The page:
Four essential techniques for attribute-based selling success in hospitality
As I discussed in my previous article, attribute-based selling (ABS) is a transformative strategy by which hotels sell individualized experiences to guests, rather than one-size-fits-all packages. Under this model, each guest picks and chooses the amenities and add-ons that are most important to them, effectively building a more personalized stay.
ABS has distinct advantages over traditional, "bundled" selling models. For example, with ABS, hotels may price down some rooms so that they are more affordable (e.g., by forgoing daily housekeeping) and are less likely to remain vacant. Meanwhile, they can price up other rooms to varying degrees based on guest selections or attributes, such as desirable window views and proximity to certain amenities.
Traditional pricing models, platforms, and third-party relationships aren't readily conducive to ABS. So, what steps can hoteliers take to overcome these barriers to adoption and successfully make ABS a key revenue driver for their businesses?
1. Define and "unbundle" the attributes, add-ons, and premiums that make your guest experiences exceptional
To successfully sell attributes, hoteliers must first understand which attributes are most important to their guests and what those guests are willing to pay for them. This process begins with "unbundling" the various components of your guest experience.
For example, a hotel might offer a "basic" room that includes only a bed and bathroom, as well as "upgraded" rooms that include additional amenities like a minibar, coffeemaker, and free Wi-Fi, among other options. Some rooms may also be priced higher based on qualities such as size and location.
Once unbundled, hoteliers can visualize both attributes and guest preferences as data points, ideally within a dedicated omnichannel retailing platform. Hoteliers can determine attribute-based pricing by considering past-guest purchasing habits or competitive analysis of similar companies. Then, they can define the value propositions of their offerings and clearly present those to guests.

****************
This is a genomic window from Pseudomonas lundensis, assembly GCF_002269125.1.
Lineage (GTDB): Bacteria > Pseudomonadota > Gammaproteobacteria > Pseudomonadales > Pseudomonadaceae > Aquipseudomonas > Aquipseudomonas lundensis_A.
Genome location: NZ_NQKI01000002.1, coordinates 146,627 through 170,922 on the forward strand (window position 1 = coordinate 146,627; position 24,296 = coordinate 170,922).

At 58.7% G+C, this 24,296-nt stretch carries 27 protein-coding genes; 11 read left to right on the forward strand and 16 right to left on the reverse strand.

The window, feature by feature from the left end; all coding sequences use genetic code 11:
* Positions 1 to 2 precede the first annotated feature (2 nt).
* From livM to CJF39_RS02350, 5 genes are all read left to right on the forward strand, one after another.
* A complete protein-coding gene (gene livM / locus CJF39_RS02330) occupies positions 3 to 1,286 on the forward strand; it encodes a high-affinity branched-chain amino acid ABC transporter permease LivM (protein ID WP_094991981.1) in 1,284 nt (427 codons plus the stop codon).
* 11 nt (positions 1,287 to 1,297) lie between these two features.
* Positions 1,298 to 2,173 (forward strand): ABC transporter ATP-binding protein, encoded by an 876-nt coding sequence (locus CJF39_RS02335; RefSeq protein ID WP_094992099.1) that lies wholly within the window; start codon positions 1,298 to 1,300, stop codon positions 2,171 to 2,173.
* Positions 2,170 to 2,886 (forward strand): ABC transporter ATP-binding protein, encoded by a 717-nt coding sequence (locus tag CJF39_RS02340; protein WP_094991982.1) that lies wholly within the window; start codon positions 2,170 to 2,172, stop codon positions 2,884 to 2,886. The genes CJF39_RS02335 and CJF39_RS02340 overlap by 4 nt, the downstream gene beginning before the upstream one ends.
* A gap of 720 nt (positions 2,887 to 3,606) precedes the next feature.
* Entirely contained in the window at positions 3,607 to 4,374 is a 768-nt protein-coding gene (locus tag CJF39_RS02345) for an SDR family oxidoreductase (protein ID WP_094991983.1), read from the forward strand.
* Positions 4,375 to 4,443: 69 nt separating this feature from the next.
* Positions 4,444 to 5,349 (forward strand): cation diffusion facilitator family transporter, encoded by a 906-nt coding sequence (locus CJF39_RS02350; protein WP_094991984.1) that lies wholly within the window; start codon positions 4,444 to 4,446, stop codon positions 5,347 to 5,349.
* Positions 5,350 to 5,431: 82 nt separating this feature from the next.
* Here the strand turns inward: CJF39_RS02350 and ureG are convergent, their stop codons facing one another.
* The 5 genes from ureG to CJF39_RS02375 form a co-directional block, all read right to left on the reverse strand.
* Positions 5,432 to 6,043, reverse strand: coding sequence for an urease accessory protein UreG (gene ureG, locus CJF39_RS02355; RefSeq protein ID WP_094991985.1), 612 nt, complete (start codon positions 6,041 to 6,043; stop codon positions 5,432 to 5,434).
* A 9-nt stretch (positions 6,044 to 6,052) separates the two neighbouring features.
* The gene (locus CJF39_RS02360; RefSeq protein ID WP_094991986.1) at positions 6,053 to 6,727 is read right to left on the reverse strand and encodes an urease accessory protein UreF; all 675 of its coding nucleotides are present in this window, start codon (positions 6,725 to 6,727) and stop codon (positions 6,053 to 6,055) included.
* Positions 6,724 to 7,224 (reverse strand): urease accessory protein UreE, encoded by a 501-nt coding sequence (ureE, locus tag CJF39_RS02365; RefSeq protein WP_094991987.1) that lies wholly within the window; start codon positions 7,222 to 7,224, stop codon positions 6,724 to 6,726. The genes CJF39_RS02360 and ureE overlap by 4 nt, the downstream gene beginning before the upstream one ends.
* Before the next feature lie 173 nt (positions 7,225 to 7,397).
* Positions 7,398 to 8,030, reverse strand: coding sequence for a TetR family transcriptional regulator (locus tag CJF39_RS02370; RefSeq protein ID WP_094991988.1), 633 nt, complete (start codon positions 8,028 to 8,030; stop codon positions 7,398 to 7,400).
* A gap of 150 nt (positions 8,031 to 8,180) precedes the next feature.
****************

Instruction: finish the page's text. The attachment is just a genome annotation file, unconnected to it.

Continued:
2. Partner with third parties to become a "total destination retailer"
As part of their ABS strategy, hoteliers can include attributes from other providers to create a more comprehensive array of services and experiences for guests. Examples range from local tour, transportation, or entertainment options to consumer-packaged goods that are included with their rooms.
A total destination initiative of this kind ensures guests achieve a more complete experience through single interactions with hoteliers' brands; it also ensures those brands capture a greater portion of their guests' "share of wallet" (i.e., generating additional revenue per guest) as a result.
3. Adapt your marketing and promotion efforts, putting attribute flexibility at the forefront
When marketing and promoting your attribute-based offerings, be sure to put the attribute flexibility front and center. For example, rather than simply promoting a "room with a view," highlight the fact that guests can choose their own view (e.g., oceanfront, city skyline). This type of promotion not only speaks to the attribute itself but also reinforces the unique selling proposition of ABS: customization and control.
This marketing approach is new; traditional methods were limited to the simplicity of bundled products. This change can make communicating the full extent of available attributes difficult. Hoteliers can overcome these limitations by developing targeted marketing plans and by using more sophisticated technology, such as marketing and sales platforms with customer segmentation capabilities.
4.Adopt fit-for-purpose technology
Most hotel CRSs and PMSs are not designed to support ABS. This is a major problem because these systems are essential to managing inventory, pricing, and promotions. Fortunately, hoteliers can adopt a new commerce engine that supports ABS and integrates with all their critical sales channels. In doing so, hoteliers can work around the limitations of their existing systems; they also can leverage attribute data for real-time pricing, furthering their ABS programs' reach and potential.
Get started with ABS
Every property is different, with its own unique characteristics, local attractions, amenities, and services. It's time hotels take full advantage of those unique attributes. Check out "How unbundling and re-bundling enable personalized guest experiences and increased revenues in hospitality" for further insights.